Essay questioning the NCAA and its policies such as title IX and the BCS system.

Essay by JohnnyComeLatelyCollege, UndergraduateB+, November 2003

download word file, 6 pages 4.2

As a collegiate athlete, the NCAA has a direct effect on my life. It tells me, with respect to athletics, what I can and cannot do. If I were a division one athlete, the limitations would be far greater. I could not, for example, work certain jobs, or accept money for being good at what I do. When something has this much say over a part of my life, I take notice at what they do, and I feel that the NCAA is not serving its purpose.

In what historians have declared the first American intercollegiate contest, Yale took on Harvard in a boating race. The year was 1852- well before any corruption of collegiate athletics, right? Wrong- the whole even was underwritten by railroad company which saw the commercial and entertainment possibilities of such a contest. All on the railroad's bill, both teams were transported to a resort at Lake Winnipesaukee in New Hampshire, housed in a fine hotel and wined and dined for a week.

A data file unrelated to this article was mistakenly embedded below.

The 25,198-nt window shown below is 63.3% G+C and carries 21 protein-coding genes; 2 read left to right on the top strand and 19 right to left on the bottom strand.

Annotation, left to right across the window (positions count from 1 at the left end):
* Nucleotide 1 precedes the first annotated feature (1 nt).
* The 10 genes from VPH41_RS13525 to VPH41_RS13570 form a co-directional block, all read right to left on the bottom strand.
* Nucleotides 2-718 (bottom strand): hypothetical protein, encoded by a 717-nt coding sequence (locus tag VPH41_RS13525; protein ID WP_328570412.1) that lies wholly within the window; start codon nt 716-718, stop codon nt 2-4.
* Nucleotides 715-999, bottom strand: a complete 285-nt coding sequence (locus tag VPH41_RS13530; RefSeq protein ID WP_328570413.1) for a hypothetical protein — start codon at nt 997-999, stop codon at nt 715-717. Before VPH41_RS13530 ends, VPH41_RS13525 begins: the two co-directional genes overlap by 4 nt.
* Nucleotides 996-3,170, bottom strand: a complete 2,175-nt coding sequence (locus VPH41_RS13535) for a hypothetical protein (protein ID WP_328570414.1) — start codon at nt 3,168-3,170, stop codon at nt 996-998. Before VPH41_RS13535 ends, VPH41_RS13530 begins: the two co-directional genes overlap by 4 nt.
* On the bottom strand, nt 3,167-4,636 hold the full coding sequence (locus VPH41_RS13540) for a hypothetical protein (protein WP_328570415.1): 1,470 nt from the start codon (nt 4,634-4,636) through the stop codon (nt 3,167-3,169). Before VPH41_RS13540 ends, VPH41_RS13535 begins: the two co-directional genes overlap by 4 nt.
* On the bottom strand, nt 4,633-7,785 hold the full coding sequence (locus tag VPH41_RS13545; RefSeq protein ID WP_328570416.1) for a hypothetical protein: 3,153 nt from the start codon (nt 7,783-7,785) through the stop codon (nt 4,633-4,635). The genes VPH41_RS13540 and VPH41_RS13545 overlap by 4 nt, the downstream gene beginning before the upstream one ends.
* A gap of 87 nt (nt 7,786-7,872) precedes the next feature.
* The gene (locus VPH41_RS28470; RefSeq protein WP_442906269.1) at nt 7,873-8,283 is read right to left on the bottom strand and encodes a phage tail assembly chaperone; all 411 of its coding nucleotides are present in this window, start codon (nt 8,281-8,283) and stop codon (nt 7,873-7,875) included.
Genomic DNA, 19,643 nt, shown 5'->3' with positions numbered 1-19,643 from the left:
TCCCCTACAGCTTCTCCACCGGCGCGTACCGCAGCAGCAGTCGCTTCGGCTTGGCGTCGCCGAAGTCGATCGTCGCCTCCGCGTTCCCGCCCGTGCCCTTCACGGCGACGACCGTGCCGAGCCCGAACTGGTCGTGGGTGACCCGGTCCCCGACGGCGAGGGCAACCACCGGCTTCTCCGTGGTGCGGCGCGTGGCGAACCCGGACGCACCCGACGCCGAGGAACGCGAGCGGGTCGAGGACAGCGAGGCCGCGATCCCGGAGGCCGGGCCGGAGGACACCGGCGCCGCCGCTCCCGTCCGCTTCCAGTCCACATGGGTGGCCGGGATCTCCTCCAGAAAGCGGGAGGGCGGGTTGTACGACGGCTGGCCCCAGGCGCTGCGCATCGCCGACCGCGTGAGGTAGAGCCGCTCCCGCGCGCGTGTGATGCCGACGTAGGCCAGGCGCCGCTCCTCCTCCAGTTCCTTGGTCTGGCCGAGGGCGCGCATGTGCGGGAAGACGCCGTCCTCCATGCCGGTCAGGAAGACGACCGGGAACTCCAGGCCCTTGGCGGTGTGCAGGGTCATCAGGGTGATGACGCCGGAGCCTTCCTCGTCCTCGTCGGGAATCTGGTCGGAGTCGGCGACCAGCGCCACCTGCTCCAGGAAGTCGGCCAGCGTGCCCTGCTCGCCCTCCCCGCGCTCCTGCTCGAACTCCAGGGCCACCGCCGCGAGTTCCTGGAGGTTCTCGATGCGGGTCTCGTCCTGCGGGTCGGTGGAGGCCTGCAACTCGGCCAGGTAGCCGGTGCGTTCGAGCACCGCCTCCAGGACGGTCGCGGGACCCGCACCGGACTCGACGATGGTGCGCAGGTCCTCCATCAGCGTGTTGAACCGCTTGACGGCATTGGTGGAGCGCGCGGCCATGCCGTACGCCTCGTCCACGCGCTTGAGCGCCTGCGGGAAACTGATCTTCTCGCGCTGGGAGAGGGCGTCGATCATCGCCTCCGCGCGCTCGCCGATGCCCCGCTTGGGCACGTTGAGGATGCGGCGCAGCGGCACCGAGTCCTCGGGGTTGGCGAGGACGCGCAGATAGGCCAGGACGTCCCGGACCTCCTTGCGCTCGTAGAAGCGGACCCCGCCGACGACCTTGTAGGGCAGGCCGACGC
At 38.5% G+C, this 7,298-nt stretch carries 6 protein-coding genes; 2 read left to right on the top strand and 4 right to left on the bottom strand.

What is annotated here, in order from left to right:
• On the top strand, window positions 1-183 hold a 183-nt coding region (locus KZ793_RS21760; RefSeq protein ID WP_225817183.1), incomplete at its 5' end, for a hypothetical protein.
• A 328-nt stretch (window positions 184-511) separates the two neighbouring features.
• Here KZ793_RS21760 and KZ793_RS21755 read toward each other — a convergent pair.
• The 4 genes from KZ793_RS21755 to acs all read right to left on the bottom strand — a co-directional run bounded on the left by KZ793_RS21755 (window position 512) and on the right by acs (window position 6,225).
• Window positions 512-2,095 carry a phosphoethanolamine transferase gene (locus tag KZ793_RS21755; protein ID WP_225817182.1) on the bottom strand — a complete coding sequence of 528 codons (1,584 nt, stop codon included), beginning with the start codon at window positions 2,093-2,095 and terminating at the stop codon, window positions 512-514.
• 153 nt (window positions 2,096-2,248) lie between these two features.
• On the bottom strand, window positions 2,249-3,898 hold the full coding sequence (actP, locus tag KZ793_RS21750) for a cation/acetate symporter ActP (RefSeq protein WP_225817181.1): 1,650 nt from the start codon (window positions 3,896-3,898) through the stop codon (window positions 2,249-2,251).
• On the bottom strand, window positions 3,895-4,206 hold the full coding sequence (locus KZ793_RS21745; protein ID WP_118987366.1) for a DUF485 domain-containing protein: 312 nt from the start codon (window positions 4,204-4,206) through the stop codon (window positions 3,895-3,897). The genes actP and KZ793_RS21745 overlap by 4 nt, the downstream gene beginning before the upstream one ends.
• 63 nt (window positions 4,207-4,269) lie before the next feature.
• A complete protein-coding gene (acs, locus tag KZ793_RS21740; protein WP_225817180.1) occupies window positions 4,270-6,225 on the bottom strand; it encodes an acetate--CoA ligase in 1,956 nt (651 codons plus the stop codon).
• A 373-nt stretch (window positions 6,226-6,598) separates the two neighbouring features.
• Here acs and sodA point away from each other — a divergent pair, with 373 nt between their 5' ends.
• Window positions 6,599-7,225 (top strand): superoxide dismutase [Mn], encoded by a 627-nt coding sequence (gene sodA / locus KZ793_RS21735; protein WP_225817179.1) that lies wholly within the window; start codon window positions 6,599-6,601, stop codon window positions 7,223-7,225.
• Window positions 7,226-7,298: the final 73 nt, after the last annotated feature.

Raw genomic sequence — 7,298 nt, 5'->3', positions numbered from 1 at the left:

Amenities at the training table included ale brandy and cigars (Smith).

That was 150 years ago, and the NCAA has changed nothing: collegiate sports are as corrupt as ever.

According to the NCAA website, its purposes include:

Promote student-athletes and college sports through public awareness

Protect student-athletes through standards of fairness and integrity

Prepare student-athletes for lifetime leadership

Provide student-athletes and college sports with the funding to help meet these goals.

While the NCAA does attempt to fulfill these goals, many of the ways it attempts to do so are unfair or no longer relevant.

For example, the NCAA's refusal to adopt a playoff system displays the flaws of the organization. The NCAA says they do not want to keep students from classes any longer. This does not make sense because D2 and...